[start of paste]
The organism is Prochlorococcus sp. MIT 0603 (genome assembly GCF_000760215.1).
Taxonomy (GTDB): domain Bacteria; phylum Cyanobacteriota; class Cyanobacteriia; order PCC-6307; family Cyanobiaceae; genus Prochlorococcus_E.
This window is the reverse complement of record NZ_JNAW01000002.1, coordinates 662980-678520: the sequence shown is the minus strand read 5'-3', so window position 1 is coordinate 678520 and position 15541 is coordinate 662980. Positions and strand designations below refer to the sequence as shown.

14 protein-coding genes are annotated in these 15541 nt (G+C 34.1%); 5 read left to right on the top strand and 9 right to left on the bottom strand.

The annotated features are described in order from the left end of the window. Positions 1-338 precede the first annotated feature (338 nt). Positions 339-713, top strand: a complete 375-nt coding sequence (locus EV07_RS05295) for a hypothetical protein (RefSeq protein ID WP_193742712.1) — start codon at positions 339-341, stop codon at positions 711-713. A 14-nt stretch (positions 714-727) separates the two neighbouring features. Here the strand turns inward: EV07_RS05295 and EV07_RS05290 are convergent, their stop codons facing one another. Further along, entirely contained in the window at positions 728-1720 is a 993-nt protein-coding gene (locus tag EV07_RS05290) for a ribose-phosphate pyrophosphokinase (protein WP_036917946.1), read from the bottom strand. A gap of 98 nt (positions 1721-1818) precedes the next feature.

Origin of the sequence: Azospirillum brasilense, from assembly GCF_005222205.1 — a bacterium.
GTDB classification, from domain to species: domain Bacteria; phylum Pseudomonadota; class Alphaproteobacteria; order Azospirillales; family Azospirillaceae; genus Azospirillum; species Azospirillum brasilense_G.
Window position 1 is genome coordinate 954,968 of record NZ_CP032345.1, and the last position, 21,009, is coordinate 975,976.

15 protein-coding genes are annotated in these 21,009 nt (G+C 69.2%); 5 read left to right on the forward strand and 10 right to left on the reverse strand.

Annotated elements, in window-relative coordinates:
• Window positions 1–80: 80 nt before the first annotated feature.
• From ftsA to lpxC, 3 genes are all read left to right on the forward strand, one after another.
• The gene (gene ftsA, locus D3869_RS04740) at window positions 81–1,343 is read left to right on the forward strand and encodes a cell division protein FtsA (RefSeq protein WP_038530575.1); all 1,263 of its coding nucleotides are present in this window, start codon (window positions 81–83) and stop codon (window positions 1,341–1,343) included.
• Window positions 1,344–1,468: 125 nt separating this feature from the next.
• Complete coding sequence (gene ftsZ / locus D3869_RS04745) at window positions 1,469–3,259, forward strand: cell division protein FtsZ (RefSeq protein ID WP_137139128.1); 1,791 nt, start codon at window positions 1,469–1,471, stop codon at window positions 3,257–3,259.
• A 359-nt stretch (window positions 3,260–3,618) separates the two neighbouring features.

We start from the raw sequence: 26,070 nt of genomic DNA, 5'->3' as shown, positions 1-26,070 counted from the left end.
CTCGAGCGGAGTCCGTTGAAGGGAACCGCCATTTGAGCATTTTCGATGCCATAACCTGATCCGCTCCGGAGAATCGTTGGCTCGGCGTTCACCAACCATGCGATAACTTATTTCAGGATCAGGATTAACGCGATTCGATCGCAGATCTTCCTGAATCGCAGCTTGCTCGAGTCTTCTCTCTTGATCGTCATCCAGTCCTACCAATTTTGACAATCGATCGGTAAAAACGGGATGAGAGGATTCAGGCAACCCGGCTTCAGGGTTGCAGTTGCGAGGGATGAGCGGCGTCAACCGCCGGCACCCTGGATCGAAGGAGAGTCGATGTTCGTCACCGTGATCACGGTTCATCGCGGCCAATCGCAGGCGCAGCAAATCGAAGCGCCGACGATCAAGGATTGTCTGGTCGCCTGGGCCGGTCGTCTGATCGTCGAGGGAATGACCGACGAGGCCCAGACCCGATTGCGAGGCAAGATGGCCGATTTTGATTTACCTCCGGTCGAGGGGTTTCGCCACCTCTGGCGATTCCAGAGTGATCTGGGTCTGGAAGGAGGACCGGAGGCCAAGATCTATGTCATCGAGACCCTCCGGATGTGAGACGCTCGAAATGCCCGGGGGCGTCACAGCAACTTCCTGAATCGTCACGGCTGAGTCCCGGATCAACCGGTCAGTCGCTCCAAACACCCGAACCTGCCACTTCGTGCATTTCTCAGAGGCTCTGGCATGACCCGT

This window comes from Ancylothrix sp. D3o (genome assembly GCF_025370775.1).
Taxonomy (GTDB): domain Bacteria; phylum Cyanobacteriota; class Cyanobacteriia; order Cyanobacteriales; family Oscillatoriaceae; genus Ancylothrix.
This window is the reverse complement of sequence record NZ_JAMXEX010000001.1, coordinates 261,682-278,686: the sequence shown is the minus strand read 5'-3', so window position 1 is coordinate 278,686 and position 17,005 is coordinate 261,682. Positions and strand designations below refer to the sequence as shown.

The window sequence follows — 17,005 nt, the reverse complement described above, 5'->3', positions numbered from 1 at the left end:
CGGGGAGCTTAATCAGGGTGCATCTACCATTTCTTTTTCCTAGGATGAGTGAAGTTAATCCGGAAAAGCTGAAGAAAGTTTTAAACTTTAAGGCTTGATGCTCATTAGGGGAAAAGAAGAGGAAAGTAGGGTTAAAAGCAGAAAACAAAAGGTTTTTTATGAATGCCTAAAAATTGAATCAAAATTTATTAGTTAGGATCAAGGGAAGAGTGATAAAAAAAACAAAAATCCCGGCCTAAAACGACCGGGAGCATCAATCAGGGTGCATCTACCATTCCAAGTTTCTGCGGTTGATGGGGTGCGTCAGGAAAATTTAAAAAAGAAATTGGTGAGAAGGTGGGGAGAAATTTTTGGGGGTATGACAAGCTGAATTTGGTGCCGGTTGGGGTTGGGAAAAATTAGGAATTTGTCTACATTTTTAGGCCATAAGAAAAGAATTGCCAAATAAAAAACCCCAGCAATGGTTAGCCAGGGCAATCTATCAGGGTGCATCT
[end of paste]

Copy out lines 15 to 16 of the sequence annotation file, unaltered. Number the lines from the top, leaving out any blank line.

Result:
• Complete coding sequence (gene ftsZ / locus D3869_RS04745) at window positions 1,469–3,259, forward strand: cell division protein FtsZ (RefSeq protein ID WP_137139128.1); 1,791 nt, start codon at window positions 1,469–1,471, stop codon at window positions 3,257–3,259.
• A 359-nt stretch (window positions 3,260–3,618) separates the two neighbouring features.